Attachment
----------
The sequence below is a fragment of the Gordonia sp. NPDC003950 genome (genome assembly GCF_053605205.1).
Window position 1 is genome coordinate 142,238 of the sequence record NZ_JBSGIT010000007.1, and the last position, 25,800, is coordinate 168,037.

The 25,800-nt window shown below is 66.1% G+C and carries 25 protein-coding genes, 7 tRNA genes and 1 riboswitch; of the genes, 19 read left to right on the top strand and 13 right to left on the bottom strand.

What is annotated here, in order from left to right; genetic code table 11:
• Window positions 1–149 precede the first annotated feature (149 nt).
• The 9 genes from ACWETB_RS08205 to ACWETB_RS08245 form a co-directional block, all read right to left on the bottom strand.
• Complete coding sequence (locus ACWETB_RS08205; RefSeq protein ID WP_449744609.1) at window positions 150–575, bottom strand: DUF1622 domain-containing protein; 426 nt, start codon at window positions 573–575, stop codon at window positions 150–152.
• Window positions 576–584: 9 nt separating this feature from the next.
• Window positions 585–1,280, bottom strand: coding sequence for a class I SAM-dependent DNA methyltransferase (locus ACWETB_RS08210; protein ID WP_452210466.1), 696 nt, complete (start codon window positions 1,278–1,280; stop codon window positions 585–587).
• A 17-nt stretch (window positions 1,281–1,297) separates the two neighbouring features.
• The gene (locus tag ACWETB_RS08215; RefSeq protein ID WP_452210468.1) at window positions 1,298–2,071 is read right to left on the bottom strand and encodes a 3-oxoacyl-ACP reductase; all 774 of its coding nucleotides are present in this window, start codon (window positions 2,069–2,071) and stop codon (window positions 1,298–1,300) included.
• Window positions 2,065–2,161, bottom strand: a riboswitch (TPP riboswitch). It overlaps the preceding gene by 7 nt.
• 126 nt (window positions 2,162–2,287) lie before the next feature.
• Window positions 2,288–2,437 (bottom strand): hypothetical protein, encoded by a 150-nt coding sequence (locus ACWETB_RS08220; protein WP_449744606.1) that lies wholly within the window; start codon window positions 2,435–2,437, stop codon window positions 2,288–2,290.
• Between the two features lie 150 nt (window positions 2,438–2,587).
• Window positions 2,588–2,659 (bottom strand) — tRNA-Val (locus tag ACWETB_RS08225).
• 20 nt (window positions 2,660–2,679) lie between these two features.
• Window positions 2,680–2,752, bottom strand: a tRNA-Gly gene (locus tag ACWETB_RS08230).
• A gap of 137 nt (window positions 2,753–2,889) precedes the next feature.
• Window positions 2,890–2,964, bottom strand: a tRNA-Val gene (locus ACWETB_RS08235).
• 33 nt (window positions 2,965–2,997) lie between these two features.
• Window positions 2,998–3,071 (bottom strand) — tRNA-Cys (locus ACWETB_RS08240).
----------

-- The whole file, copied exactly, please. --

The sequence below is a fragment of the Gordonia sp. NPDC003950 genome (genome assembly GCF_053605205.1).
Window position 1 is genome coordinate 142,238 of the sequence record NZ_JBSGIT010000007.1, and the last position, 25,800, is coordinate 168,037.

The 25,800-nt window shown below is 66.1% G+C and carries 25 protein-coding genes, 7 tRNA genes and 1 riboswitch; of the genes, 19 read left to right on the top strand and 13 right to left on the bottom strand.

What is annotated here, in order from left to right; genetic code table 11:
• Window positions 1–149 precede the first annotated feature (149 nt).
• The 9 genes from ACWETB_RS08205 to ACWETB_RS08245 form a co-directional block, all read right to left on the bottom strand.
• Complete coding sequence (locus ACWETB_RS08205; RefSeq protein ID WP_449744609.1) at window positions 150–575, bottom strand: DUF1622 domain-containing protein; 426 nt, start codon at window positions 573–575, stop codon at window positions 150–152.
• Window positions 576–584: 9 nt separating this feature from the next.
• Window positions 585–1,280, bottom strand: coding sequence for a class I SAM-dependent DNA methyltransferase (locus ACWETB_RS08210; protein ID WP_452210466.1), 696 nt, complete (start codon window positions 1,278–1,280; stop codon window positions 585–587).
• A 17-nt stretch (window positions 1,281–1,297) separates the two neighbouring features.
• The gene (locus tag ACWETB_RS08215; RefSeq protein ID WP_452210468.1) at window positions 1,298–2,071 is read right to left on the bottom strand and encodes a 3-oxoacyl-ACP reductase; all 774 of its coding nucleotides are present in this window, start codon (window positions 2,069–2,071) and stop codon (window positions 1,298–1,300) included.
• Window positions 2,065–2,161, bottom strand: a riboswitch (TPP riboswitch). It overlaps the preceding gene by 7 nt.
• 126 nt (window positions 2,162–2,287) lie before the next feature.
• Window positions 2,288–2,437 (bottom strand): hypothetical protein, encoded by a 150-nt coding sequence (locus ACWETB_RS08220; protein WP_449744606.1) that lies wholly within the window; start codon window positions 2,435–2,437, stop codon window positions 2,288–2,290.
• Between the two features lie 150 nt (window positions 2,438–2,587).
• Window positions 2,588–2,659 (bottom strand) — tRNA-Val (locus tag ACWETB_RS08225).
• 20 nt (window positions 2,660–2,679) lie between these two features.
• Window positions 2,680–2,752, bottom strand: a tRNA-Gly gene (locus tag ACWETB_RS08230).
• A gap of 137 nt (window positions 2,753–2,889) precedes the next feature.
• Window positions 2,890–2,964, bottom strand: a tRNA-Val gene (locus ACWETB_RS08235).
• 33 nt (window positions 2,965–2,997) lie between these two features.
• Window positions 2,998–3,071 (bottom strand) — tRNA-Cys (locus ACWETB_RS08240).